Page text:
Royal Bank of Scotland is cutting 443 UK jobs dealing with business loans as it shifts many of the roles to India.
The state-owned bank said it was moving the jobs, which help to handle loans for small businesses, as part of an ongoing cost-cutting drive.
But the company, which owns RBS and NatWest, added that UK staff would still deal with customers and take the decisions on whether to grant loans.
The Unite union said UK workers and taxpayers would lose out from the move.
“By shipping these jobs to India, RBS will be getting that work done more cheaply at the cost of jobs and livelihoods here in the UK,” a spokesman said.
The bank’s small business customers will also be unsettled by the decision, according to Mike Cherry, chairman of the Federal of Small Businesses.
“Many small business customers with RBS will be extremely concerned at the idea of local expert staff being sent packing and their roles outsourced to call centres halfway round the world,” Mr Cherry said.
He added it was the “wrong way to rebuild trust” after branch closures and a mis-selling scandal that saw thousands of small business customers compensated by the bank last year.
The company, which is still 73% owned by the government after a £45bn bailout in 2008, said staff in Mumbai would take over back-office roles such as background checks.
But it added that UK-based staff would continue to do the work that involved customer contact.
Credit decisions will also be taken in the UK, according to the bank.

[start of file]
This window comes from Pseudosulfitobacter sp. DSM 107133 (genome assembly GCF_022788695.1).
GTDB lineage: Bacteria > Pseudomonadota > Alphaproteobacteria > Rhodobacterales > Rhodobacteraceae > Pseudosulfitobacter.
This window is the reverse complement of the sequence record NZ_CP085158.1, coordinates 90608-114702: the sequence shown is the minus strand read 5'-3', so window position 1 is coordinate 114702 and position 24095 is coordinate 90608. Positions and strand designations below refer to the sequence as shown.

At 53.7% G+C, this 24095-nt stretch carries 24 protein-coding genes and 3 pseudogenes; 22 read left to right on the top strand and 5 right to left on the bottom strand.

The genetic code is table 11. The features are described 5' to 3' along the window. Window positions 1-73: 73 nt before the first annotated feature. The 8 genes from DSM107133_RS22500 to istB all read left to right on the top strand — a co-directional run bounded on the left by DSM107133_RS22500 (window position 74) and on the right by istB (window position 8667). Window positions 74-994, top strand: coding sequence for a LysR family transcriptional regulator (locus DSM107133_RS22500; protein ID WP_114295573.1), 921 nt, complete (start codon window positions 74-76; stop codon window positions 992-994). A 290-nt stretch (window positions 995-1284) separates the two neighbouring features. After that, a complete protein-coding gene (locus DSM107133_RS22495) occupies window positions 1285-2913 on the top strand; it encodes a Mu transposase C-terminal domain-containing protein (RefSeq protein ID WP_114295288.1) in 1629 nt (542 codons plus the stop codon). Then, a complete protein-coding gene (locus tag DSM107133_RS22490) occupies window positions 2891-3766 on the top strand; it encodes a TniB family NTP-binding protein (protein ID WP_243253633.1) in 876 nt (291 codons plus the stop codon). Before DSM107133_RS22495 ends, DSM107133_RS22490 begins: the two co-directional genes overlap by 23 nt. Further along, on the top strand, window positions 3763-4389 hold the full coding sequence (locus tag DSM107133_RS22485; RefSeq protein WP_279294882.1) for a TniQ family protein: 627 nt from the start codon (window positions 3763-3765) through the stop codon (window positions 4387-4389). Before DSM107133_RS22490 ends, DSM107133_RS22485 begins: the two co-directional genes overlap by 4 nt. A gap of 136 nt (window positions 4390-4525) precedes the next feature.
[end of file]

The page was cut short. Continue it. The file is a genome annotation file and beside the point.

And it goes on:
by Joe Lynam, business correspondent, BBC News
If you’ve just agreed a new mortgage or remortgaged, you’ll probably not have met the person who decided to give it to you (or not).
That’s not the case with small companies. They have a far closer relationship with their bank manager. The latter needs to know what kind of business you have and how you run it.
Some may have fretted that shifting more than 400 jobs relating to SME (small and medium-sized enterprises) lending to India might irrevocably alter than relationship.
And that’s why RBS is stressing that all credit decisions will continue to be taken here in Britain and no relationship managers with SMEs will be downsized.
RBS doesn’t want to damage its current position as the largest business bank in the UK.
A spokesman for the RBS group said: “As we become a simpler, smaller bank, we are making some changes to the way we serve our customers.
“Unfortunately, these changes will result in the net reduction of 443 roles in the UK.”
The company said it would support staff affected by the “disappointing news”, including by moving them into new roles where possible.
It comes just weeks after RBS said it would cut 250 IT jobs in the UK and move dozens of the roles to India.